Safe and Creative Gift Giving in the Workplace
Office gift-giving can almost seem hazardous if you are not sensitive enough to the feelings of others. It also means that this is a great way to form bonds with your coworkers while also being appropriate and tasteful. Whether or not the gift is for your boss, your coworker, or a subordinate, you can pick out the perfect, appropriate gift for the workplace.
First, learn what is absolutely off-limits for all workplace gifts. Then, think about the position of the receiver relative to you in the business. That is very important because positions in companies can be compromised by inappropriate behavior.
First, let us look at what you can do to avoid obviously unsuitable gifts. Avoid all of the following:
Anything Sexual in Nature. All sexually explicit or related material should be avoided, no matter how much you think they might enjoy the joke.
Anything Referring to Private Parts or Cuss Words. Even if your office commonly uses cuss words or vulgar expressions, it is important to rise above this habit when gift giving. Instead, think of classy and high-quality items.
Obviously Gender-based Gifts. If you keep even items like flowers and chocolate in the unisex category, your gifts will remain tasteful. Cheap, stereotypical styles can be annoying or irritating.
Political Gifts, Jokes, or Pranks. Even if your gift receiver is obviously and openly favoring a political position, it is inappropriate to give any kind of gift with a political theme. Politics of any type should be avoided in social gatherings where the arguments can become heated.
Put-downs and Insults. Don’t hurt anybody’s feelings, no matter how much you think they deserve it. You never know what type of day, month or year they are having.
Age-related Humor. Twenty years old or eighty years old, there is no age when you can give an age-related gift, humorous or not.
These social problems can be fixed ahead of time by avoiding the gifts listed above.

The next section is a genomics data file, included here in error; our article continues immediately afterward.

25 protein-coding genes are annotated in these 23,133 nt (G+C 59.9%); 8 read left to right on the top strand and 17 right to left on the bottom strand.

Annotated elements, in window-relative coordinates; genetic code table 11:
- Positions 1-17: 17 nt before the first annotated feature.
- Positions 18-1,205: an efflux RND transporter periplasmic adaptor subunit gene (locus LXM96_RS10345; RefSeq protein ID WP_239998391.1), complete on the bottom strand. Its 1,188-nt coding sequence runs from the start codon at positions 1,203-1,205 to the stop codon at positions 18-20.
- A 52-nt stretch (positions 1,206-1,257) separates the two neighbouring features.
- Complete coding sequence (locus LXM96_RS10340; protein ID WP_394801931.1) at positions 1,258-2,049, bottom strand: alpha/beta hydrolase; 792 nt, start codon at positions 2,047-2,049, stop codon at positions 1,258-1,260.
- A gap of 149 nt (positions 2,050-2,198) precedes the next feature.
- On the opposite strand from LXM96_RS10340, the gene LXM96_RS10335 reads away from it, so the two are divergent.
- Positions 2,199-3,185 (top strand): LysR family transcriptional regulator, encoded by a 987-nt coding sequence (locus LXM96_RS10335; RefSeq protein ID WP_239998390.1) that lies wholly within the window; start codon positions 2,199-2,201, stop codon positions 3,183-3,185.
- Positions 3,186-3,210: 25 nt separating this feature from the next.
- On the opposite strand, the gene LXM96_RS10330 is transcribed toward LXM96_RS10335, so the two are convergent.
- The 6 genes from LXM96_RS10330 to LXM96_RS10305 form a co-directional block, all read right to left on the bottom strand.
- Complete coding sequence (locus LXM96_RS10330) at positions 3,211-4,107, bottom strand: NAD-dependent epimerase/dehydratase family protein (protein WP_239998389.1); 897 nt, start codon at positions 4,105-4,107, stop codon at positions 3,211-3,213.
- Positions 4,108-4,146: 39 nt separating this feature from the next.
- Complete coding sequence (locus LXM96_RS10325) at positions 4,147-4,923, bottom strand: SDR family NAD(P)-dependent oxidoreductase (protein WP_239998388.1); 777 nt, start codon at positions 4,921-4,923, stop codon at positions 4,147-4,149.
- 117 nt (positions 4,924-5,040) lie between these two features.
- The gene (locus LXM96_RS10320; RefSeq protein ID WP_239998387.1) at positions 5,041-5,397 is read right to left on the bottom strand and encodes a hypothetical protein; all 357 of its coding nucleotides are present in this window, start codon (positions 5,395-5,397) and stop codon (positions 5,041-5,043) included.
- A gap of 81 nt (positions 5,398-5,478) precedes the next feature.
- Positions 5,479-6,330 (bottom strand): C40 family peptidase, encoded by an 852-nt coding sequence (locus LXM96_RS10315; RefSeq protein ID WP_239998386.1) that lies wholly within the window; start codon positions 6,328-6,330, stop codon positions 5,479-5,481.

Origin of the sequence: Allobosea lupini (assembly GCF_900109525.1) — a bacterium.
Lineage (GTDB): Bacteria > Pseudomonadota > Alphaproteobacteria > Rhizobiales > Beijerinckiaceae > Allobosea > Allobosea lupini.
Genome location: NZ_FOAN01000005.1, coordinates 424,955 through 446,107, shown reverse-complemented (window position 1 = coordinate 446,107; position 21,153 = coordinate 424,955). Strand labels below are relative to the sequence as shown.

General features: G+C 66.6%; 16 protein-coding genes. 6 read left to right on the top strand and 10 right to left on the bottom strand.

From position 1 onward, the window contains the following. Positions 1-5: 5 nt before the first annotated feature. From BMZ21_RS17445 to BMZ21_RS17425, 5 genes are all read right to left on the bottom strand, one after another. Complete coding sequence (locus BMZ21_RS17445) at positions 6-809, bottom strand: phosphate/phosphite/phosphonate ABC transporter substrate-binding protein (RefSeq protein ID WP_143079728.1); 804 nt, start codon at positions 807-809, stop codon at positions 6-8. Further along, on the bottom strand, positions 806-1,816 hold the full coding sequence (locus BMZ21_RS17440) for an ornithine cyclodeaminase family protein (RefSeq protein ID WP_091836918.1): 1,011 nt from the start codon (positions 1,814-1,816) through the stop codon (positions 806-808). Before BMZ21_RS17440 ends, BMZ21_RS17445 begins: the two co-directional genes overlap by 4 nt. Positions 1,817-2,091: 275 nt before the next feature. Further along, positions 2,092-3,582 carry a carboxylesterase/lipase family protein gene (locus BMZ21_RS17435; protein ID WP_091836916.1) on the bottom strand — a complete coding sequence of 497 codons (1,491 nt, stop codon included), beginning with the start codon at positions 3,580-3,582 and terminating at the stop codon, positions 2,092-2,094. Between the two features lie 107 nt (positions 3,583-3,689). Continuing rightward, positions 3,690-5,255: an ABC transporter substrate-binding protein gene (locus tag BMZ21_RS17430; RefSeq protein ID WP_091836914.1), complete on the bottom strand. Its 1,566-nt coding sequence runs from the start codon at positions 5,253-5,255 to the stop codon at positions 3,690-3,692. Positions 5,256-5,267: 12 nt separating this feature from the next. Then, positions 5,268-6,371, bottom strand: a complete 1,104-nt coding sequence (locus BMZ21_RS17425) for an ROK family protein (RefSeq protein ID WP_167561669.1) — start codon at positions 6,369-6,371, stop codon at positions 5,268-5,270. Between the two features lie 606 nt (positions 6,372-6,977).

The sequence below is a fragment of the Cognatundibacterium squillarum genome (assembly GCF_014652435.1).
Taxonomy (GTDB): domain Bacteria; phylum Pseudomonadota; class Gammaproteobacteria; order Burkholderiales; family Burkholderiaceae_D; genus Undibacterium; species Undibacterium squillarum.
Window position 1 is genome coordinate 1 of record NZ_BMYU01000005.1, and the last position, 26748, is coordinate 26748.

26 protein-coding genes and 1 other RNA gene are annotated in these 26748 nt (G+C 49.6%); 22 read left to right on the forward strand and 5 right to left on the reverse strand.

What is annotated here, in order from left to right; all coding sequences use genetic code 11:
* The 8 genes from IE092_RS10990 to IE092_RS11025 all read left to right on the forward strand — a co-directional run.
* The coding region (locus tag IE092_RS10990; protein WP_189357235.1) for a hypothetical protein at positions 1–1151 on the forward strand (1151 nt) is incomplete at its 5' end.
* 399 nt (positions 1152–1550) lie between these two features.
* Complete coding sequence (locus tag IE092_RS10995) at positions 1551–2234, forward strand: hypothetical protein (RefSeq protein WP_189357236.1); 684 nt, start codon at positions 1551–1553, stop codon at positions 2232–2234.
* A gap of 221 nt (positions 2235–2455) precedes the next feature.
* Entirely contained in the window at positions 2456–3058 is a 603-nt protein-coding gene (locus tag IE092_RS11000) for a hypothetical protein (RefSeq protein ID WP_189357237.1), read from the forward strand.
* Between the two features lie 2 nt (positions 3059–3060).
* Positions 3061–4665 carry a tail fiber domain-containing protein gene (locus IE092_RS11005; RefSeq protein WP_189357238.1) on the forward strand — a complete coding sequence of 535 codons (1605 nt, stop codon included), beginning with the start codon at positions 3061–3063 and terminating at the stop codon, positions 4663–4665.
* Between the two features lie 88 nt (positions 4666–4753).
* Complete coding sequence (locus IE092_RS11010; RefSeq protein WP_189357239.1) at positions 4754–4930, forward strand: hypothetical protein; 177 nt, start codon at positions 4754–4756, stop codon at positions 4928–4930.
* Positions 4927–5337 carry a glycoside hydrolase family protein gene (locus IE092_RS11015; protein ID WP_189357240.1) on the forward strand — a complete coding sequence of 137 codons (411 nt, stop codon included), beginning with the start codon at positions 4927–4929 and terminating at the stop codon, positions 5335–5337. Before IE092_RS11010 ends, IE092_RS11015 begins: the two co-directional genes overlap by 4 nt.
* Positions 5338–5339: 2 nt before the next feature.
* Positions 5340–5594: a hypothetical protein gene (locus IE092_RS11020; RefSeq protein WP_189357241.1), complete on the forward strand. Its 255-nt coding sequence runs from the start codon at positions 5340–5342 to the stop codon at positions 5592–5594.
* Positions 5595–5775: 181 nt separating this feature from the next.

There are two reasons why your boss can be a tricky gift receiver. First, if they are your mentor or role model, it can be tempting to offer them something powerful, deep, ultra-respectful or over lavish. You want them to know what a positive impact they have made in your life. You want to show them the deep appreciation you hold for them. This is nice, but you must only show and say what is necessary to get the basic message across. Anything deep or extraneous can show too much of an emotional connection or a deeper attachment than what is appropriate for the workplace.
The second reason why it can be difficult to give a gift to your boss is the pressure from your job requirements. If you are temporarily doing poorly at your job, this can feel like a pressure trap. If you are doing well, this can feel like a great way to either stay on top or to drop in the eyes of your boss.
Safe gifts for your boss. Just remember that the act of giving any gift at all, especially a functional one, is a nice thing to do. Simply notice the office or job site tools which your boss already uses and then get them a new one in a bright color or a fun new pattern.
Your coworkers can be your friends, your frenemies, or just acquaintances. If your coworker is a friend, it may be tempting to share a dirty joke, a funny prank, or some other goofy friendship gift with them. However, they may be opening their gift in front of the rest of your mutual coworkers and two things can happen:
First, you can do or say something which your coworker does not remember is a shared joke. This can lead to miscommunication or other awkward encounters afterward.
Second, your other coworkers can view your awesome gift to your friend and feel left out when they receive or give more standard, casual gifts. Your work involves getting along with everyone, and it is unwise to compromise this by being obvious about playing favorites.